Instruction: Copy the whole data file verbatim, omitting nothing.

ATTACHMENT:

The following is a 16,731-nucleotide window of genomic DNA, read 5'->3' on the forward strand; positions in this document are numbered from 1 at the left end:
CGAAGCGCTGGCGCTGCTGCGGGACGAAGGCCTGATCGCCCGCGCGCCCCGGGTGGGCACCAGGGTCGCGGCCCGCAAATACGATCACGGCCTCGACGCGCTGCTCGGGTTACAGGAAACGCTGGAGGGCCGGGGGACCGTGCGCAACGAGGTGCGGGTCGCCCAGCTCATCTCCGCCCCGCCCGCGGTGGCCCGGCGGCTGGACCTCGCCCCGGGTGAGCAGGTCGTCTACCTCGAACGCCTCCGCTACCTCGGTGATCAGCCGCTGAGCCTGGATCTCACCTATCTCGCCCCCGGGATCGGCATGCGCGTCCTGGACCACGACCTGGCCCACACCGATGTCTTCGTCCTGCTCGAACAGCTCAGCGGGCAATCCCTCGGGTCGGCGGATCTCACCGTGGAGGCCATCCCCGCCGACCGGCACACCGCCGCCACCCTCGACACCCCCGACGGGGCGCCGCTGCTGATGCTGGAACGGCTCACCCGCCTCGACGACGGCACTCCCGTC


The following is a 16,731-nucleotide window of genomic DNA, read 5'->3' on the forward strand; positions in this document are numbered from 1 at the left end:
CGAAGCGCTGGCGCTGCTGCGGGACGAAGGCCTGATCGCCCGCGCGCCCCGGGTGGGCACCAGGGTCGCGGCCCGCAAATACGATCACGGCCTCGACGCGCTGCTCGGGTTACAGGAAACGCTGGAGGGCCGGGGGACCGTGCGCAACGAGGTGCGGGTCGCCCAGCTCATCTCCGCCCCGCCCGCGGTGGCCCGGCGGCTGGACCTCGCCCCGGGTGAGCAGGTCGTCTACCTCGAACGCCTCCGCTACCTCGGTGATCAGCCGCTGAGCCTGGATCTCACCTATCTCGCCCCCGGGATCGGCATGCGCGTCCTGGACCACGACCTGGCCCACACCGATGTCTTCGTCCTGCTCGAACAGCTCAGCGGGCAATCCCTCGGGTCGGCGGATCTCACCGTGGAGGCCATCCCCGCCGACCGGCACACCGCCGCCACCCTCGACACCCCCGACGGGGCGCCGCTGCTGATGCTGGAACGGCTCACCCGCCTCGACGACGGCACTCCCGTC